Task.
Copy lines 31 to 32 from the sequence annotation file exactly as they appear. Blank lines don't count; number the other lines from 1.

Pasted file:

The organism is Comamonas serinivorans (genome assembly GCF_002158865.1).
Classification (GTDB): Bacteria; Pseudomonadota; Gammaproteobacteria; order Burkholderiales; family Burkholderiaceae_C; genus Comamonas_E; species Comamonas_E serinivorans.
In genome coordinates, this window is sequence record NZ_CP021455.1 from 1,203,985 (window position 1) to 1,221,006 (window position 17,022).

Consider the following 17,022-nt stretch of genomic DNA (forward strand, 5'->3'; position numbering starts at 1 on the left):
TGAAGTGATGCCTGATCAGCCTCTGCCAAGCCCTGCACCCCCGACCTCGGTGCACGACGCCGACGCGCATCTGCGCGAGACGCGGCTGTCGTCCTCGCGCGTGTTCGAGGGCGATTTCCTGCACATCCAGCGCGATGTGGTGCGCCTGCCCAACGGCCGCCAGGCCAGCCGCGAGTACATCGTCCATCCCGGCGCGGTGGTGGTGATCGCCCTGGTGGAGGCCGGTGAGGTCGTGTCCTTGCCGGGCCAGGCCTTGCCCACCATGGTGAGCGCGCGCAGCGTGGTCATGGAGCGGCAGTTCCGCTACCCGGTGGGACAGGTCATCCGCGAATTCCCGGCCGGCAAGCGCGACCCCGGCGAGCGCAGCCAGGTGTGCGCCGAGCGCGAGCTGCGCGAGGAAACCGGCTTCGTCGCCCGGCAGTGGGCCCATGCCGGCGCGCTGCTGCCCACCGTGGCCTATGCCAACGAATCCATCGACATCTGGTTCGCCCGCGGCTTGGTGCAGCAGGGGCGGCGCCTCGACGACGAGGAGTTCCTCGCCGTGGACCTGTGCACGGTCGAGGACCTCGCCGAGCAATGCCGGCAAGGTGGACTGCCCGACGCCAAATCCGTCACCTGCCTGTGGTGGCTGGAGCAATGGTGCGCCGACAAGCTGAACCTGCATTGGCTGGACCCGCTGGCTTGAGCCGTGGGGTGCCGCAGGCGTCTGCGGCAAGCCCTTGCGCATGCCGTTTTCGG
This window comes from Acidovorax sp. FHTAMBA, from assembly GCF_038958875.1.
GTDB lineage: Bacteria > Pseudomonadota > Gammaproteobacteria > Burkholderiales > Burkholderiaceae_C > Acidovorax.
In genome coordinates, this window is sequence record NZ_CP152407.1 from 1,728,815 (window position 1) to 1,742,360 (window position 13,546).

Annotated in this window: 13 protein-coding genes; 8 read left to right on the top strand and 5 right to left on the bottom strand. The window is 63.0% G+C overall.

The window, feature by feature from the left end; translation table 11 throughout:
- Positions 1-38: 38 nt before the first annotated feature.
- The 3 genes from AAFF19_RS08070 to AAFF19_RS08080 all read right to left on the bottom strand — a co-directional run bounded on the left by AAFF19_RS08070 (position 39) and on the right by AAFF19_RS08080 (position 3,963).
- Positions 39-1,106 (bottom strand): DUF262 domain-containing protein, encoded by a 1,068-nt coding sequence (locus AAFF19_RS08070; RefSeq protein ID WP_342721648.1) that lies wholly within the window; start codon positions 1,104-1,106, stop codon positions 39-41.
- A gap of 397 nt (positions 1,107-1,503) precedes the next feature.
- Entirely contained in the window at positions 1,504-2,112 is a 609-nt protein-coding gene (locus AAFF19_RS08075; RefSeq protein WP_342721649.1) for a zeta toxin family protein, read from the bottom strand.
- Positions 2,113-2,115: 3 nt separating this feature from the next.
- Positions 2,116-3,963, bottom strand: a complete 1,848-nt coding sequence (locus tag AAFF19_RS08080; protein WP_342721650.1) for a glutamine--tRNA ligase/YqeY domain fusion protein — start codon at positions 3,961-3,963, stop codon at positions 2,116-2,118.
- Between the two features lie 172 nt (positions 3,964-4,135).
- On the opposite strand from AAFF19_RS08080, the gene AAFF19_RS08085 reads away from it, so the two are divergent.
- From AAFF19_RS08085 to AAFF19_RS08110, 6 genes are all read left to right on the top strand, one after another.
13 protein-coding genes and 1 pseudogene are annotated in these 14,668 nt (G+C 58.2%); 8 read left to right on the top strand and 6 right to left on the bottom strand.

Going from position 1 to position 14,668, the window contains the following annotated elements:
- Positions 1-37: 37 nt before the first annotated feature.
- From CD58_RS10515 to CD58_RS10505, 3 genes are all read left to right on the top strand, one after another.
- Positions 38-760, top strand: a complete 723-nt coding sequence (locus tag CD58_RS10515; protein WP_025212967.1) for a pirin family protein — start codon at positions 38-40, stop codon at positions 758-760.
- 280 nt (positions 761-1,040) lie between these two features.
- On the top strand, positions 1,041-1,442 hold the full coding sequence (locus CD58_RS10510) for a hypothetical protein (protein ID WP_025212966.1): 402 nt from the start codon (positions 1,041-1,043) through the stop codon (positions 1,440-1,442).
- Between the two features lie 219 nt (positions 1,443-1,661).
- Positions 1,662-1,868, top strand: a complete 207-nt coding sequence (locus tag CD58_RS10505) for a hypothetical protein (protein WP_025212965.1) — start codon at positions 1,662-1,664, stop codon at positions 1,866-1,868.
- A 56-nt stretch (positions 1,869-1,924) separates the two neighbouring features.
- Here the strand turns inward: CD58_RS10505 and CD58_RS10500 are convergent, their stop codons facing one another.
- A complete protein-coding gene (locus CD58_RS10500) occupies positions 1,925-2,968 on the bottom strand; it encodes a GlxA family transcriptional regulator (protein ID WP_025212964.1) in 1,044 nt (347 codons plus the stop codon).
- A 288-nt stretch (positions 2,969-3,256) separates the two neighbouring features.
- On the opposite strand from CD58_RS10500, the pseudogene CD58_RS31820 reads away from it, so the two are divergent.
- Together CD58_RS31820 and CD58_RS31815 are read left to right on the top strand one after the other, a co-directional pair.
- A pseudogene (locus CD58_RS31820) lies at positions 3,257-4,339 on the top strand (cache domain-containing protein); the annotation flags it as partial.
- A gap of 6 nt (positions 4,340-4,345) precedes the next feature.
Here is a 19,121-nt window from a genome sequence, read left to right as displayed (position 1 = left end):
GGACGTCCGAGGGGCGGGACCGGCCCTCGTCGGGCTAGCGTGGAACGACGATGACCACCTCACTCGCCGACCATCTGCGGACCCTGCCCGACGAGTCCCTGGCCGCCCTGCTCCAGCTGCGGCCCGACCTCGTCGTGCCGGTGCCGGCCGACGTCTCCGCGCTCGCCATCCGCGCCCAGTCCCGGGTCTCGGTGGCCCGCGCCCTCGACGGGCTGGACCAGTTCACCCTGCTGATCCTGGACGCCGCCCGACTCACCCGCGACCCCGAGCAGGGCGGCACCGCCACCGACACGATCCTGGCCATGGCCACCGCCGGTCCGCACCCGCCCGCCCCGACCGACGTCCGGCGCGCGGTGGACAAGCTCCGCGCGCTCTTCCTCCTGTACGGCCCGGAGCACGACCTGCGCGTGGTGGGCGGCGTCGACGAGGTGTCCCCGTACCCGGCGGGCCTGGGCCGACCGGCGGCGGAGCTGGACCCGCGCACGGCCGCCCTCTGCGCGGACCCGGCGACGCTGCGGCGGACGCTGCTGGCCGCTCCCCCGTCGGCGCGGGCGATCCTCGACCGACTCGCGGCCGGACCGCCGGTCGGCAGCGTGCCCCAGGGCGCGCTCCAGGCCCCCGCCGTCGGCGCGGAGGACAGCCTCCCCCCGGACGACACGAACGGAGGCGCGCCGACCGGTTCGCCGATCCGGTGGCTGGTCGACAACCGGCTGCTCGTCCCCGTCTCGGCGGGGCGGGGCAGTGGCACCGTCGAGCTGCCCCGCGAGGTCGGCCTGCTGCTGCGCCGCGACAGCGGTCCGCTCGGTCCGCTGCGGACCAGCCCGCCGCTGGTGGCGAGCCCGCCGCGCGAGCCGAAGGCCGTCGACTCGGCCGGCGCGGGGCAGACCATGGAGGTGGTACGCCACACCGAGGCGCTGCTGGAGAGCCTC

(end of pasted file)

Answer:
- Here the strand turns inward: CD58_RS10505 and CD58_RS10500 are convergent, their stop codons facing one another.
- A complete protein-coding gene (locus CD58_RS10500) occupies positions 1,925-2,968 on the bottom strand; it encodes a GlxA family transcriptional regulator (protein ID WP_025212964.1) in 1,044 nt (347 codons plus the stop codon).